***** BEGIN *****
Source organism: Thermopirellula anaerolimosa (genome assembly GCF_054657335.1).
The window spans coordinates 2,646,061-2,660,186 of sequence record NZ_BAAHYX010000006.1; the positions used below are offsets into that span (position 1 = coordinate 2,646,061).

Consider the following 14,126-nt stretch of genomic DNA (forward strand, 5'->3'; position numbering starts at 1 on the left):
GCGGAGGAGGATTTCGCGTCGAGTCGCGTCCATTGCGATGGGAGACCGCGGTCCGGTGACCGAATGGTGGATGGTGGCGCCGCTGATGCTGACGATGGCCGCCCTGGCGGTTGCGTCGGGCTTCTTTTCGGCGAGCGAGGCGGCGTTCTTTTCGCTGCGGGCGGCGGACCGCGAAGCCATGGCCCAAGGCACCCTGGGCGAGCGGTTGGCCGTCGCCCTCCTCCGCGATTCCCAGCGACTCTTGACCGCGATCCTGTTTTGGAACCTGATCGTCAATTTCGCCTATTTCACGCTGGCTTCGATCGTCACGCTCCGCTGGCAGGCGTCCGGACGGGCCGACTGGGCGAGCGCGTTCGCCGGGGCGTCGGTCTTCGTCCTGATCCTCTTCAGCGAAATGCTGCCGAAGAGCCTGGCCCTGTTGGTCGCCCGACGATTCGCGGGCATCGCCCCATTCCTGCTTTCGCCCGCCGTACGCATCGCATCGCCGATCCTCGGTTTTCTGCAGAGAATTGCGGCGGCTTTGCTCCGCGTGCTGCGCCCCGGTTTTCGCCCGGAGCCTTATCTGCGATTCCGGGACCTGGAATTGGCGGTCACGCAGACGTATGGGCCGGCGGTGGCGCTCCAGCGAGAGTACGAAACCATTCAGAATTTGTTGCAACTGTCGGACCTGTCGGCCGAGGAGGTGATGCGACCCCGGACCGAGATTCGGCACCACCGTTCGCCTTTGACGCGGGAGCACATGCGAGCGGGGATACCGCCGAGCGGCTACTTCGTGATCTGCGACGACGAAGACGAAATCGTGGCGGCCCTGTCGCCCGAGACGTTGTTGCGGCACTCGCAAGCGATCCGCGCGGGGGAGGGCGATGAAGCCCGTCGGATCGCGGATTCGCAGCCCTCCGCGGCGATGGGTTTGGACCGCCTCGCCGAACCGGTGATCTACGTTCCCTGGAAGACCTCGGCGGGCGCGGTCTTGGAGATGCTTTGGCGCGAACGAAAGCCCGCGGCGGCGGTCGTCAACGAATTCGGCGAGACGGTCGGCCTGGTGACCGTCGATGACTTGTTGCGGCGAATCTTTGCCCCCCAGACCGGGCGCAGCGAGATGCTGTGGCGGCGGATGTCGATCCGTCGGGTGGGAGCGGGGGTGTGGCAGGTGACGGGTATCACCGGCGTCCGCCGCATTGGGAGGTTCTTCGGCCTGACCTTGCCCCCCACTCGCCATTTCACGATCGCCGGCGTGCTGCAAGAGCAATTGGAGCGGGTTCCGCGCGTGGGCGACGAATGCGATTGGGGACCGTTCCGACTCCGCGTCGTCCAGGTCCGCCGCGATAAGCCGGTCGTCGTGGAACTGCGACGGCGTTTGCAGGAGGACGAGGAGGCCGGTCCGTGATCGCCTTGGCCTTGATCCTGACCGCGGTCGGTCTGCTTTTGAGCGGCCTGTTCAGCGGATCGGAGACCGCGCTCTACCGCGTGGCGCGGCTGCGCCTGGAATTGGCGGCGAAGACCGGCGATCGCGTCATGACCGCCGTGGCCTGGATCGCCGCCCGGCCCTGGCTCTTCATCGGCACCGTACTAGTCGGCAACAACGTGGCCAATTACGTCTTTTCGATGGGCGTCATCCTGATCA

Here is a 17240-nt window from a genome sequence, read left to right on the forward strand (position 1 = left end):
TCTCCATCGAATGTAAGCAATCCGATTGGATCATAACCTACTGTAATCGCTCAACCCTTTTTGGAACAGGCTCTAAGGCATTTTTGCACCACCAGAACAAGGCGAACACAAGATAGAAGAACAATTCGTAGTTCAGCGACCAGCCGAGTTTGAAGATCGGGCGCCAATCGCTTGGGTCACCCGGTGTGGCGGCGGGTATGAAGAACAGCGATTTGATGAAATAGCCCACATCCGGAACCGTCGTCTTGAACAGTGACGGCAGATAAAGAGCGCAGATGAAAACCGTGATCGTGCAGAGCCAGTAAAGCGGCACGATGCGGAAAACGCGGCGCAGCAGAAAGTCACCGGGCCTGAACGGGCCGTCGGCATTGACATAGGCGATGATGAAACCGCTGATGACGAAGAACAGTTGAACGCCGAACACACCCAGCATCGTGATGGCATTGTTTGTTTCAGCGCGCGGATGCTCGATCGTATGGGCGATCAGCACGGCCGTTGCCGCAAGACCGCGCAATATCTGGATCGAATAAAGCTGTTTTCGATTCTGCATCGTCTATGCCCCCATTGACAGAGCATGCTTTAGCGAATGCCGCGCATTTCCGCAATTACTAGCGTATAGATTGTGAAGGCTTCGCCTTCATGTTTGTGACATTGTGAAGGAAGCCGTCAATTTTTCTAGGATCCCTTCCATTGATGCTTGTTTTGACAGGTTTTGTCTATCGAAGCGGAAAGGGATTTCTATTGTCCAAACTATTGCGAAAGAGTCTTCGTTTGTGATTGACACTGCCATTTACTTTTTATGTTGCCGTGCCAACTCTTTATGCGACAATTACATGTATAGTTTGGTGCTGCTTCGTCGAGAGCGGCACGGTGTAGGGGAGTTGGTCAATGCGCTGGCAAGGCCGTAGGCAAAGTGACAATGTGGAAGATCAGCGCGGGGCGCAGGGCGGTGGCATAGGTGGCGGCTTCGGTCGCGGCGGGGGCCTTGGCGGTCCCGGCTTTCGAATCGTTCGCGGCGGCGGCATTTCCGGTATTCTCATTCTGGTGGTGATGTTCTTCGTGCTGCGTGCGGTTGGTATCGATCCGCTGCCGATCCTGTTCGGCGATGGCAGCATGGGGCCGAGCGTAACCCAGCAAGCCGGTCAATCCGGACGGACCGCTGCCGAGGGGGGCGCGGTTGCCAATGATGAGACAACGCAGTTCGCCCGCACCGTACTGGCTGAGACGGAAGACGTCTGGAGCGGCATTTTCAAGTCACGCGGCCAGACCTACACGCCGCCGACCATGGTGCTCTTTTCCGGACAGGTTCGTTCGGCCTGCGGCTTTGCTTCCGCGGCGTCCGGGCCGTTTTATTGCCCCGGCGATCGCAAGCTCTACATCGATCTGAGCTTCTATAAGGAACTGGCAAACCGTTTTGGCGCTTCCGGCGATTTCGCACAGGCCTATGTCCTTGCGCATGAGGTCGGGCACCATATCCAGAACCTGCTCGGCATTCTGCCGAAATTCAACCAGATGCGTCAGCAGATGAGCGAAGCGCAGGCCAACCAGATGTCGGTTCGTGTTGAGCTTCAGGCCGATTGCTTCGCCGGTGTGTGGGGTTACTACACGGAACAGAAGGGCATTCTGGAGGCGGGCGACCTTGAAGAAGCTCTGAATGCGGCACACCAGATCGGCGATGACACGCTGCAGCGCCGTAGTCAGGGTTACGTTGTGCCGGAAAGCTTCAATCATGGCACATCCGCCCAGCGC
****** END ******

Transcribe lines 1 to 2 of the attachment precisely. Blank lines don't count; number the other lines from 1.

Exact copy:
Source organism: Thermopirellula anaerolimosa (genome assembly GCF_054657335.1).
The window spans coordinates 2,646,061-2,660,186 of sequence record NZ_BAAHYX010000006.1; the positions used below are offsets into that span (position 1 = coordinate 2,646,061).